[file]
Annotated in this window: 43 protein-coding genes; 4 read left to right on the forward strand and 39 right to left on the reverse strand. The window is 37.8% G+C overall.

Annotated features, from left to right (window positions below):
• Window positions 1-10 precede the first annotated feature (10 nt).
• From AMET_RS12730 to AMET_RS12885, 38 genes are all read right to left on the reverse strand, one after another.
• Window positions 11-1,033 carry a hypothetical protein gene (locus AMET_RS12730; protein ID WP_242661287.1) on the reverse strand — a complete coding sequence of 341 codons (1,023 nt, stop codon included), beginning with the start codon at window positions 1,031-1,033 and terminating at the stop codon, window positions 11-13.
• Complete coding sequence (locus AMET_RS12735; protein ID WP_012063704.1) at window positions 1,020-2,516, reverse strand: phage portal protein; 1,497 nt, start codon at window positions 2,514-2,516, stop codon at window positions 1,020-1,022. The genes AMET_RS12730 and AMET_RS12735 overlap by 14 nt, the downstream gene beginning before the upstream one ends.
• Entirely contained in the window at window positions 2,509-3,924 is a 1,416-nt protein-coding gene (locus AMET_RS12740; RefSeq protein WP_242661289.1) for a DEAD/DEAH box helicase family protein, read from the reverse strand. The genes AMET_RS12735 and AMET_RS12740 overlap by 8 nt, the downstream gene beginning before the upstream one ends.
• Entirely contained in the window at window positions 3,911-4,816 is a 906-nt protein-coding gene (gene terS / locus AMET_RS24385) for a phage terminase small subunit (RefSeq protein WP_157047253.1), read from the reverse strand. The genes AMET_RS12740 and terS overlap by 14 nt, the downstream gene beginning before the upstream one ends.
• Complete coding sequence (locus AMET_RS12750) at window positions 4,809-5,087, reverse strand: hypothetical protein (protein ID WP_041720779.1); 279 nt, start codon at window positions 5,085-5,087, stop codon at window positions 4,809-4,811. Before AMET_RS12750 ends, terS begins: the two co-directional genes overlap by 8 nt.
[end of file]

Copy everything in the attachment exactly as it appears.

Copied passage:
Annotated in this window: 43 protein-coding genes; 4 read left to right on the forward strand and 39 right to left on the reverse strand. The window is 37.8% G+C overall.

Annotated features, from left to right (window positions below):
• Window positions 1-10 precede the first annotated feature (10 nt).
• From AMET_RS12730 to AMET_RS12885, 38 genes are all read right to left on the reverse strand, one after another.
• Window positions 11-1,033 carry a hypothetical protein gene (locus AMET_RS12730; protein ID WP_242661287.1) on the reverse strand — a complete coding sequence of 341 codons (1,023 nt, stop codon included), beginning with the start codon at window positions 1,031-1,033 and terminating at the stop codon, window positions 11-13.
• Complete coding sequence (locus AMET_RS12735; protein ID WP_012063704.1) at window positions 1,020-2,516, reverse strand: phage portal protein; 1,497 nt, start codon at window positions 2,514-2,516, stop codon at window positions 1,020-1,022. The genes AMET_RS12730 and AMET_RS12735 overlap by 14 nt, the downstream gene beginning before the upstream one ends.
• Entirely contained in the window at window positions 2,509-3,924 is a 1,416-nt protein-coding gene (locus AMET_RS12740; RefSeq protein WP_242661289.1) for a DEAD/DEAH box helicase family protein, read from the reverse strand. The genes AMET_RS12735 and AMET_RS12740 overlap by 8 nt, the downstream gene beginning before the upstream one ends.
• Entirely contained in the window at window positions 3,911-4,816 is a 906-nt protein-coding gene (gene terS / locus AMET_RS24385) for a phage terminase small subunit (RefSeq protein WP_157047253.1), read from the reverse strand. The genes AMET_RS12740 and terS overlap by 14 nt, the downstream gene beginning before the upstream one ends.
• Complete coding sequence (locus AMET_RS12750) at window positions 4,809-5,087, reverse strand: hypothetical protein (protein ID WP_041720779.1); 279 nt, start codon at window positions 5,085-5,087, stop codon at window positions 4,809-4,811. Before AMET_RS12750 ends, terS begins: the two co-directional genes overlap by 8 nt.